Blair pledges to 'last the course' in a third term

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Tony Blair said yesterday that he intended to serve another full term as prime minister if Labour wins the next general election.

Mr Blair moved to kill speculation that he would stand down one or two years after completing an election hat-trick by declaring that he would stay in Downing Street for another four or five years.

His statement will worry supporters of Gordon Brown, who hope Mr Blair will stand aside early in a third Labour term. But Blair aides insisted his remarks were aimed to head off an attack by the Tories, who have already floated a slogan of "Vote Blair, Get Brown".

Asked whether he would still be in No 10 at the end of a third Labour term, Mr Blair replied: "I have always said that I don't intend doing anything other than lasting the course. So the decision ultimately is for the British people."

The Prime Minister insisted he had not sidelined Mr Brown by appointing Alan Milburn as Labour's policy and election co-ordinator, saying that the Chancellor would play the same prominent role he did at the last two elections.

"We are working together, on the economy, on the public service agenda, we have worked in partnership together for years and we will carry on doing that," he said.

But he dismissed criticism from Brown allies that Mr Milburn had attacked the Chancellor by saying Labour should not fight the next election by shouting "louder and louder" about its achievements in office. "The Alan Milburn thing was completely ridiculous. He made no attack on Gordon at all," said Mr Blair.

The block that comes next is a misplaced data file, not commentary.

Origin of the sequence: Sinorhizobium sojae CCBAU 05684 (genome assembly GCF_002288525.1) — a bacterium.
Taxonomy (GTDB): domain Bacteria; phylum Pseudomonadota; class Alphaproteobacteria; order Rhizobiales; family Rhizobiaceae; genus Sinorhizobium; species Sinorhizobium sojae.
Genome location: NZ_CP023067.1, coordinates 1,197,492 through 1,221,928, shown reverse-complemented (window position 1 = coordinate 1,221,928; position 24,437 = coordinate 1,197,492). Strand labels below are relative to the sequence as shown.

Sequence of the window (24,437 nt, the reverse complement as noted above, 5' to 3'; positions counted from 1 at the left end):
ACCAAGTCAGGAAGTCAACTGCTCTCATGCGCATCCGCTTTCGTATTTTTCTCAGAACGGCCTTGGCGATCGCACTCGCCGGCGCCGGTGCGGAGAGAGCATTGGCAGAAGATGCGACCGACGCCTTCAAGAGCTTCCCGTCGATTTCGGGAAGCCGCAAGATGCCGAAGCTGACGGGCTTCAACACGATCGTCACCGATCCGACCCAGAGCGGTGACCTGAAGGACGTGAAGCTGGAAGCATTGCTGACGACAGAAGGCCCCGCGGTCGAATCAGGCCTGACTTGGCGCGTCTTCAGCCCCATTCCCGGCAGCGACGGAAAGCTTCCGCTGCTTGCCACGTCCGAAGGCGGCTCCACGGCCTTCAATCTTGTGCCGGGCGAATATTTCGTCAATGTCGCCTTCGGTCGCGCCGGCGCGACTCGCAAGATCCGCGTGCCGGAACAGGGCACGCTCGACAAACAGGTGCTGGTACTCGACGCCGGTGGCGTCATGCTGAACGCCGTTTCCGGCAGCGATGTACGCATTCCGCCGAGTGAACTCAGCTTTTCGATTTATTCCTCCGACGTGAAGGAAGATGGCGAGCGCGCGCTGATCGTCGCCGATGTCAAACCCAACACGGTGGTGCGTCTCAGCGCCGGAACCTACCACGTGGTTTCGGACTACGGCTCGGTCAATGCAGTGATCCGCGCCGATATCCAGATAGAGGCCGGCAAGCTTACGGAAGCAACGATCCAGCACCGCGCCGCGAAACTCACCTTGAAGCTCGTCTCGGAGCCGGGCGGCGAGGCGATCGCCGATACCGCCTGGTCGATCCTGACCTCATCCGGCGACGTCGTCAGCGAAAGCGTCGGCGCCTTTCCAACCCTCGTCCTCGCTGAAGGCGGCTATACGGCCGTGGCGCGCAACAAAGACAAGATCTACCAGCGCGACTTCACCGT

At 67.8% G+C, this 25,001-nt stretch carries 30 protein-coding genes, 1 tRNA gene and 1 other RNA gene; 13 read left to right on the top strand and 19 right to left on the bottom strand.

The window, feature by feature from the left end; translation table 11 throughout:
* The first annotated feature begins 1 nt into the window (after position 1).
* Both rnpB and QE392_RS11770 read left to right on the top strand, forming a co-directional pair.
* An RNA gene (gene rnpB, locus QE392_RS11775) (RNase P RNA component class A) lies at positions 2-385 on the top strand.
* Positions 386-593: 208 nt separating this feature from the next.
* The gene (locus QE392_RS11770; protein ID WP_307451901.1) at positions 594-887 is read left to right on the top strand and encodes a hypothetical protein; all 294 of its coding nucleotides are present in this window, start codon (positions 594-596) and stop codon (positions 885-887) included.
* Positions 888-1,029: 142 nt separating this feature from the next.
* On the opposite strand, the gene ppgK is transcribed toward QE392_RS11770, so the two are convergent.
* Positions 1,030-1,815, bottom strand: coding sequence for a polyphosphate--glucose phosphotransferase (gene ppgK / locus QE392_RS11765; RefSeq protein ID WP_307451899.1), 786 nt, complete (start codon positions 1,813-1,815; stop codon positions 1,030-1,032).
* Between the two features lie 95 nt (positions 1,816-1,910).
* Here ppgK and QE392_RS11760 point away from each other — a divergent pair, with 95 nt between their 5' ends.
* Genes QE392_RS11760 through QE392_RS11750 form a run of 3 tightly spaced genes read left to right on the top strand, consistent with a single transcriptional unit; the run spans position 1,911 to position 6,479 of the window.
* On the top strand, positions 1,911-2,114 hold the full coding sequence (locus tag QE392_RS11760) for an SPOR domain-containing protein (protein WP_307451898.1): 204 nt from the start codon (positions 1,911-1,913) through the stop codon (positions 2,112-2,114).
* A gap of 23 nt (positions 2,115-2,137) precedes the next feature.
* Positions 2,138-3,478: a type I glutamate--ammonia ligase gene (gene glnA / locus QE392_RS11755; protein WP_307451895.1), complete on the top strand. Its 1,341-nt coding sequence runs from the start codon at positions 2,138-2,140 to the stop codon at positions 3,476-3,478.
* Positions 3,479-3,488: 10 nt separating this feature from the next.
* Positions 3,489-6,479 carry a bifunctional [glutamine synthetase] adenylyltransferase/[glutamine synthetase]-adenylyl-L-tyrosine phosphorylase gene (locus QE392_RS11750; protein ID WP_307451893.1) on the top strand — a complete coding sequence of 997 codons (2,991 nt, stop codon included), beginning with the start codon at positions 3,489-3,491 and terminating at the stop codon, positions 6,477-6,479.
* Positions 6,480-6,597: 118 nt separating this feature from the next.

"What he said was, we are not going to win another election simply by telling people what we have done. They want to know what we are going to do in the future."

Ed Balls, the Chancellor's former chief economic adviser, made a coded criticism yesterday of Mr Milburn's strategy for selling Labour's plans to extend choice in public services.

He told a fringe meeting: "My experience of the debate is when you get into the details of policy it is less controversial.

"The thing that is more difficult is the rhetoric around the detail. Too often, the rhetoric gives the impression that we are not being true to our values. We should not be narrowing the divide [with the Tories] when the divide is getting much clearer."

Mr Milburn said he had not criticised Mr Brown, and praised his record as Chancellor. He insisted plans to extend choice and devolve decision-making were in line with the values of Nye Bevan, founder of the National Health Service.

But Dave Prentis, general secretary of Unison, accused Labour of moving towards the Tory position on choice in public services. He told a fringe meeting: "This is a middle-class issue. Where is the choice for an elderly person blocking a bed in the NHS, where is the choice for low-paid workers when they are pushed into the private sector? I don't believe competition improves quality. We are moving slowly but surely towards the Tory position."

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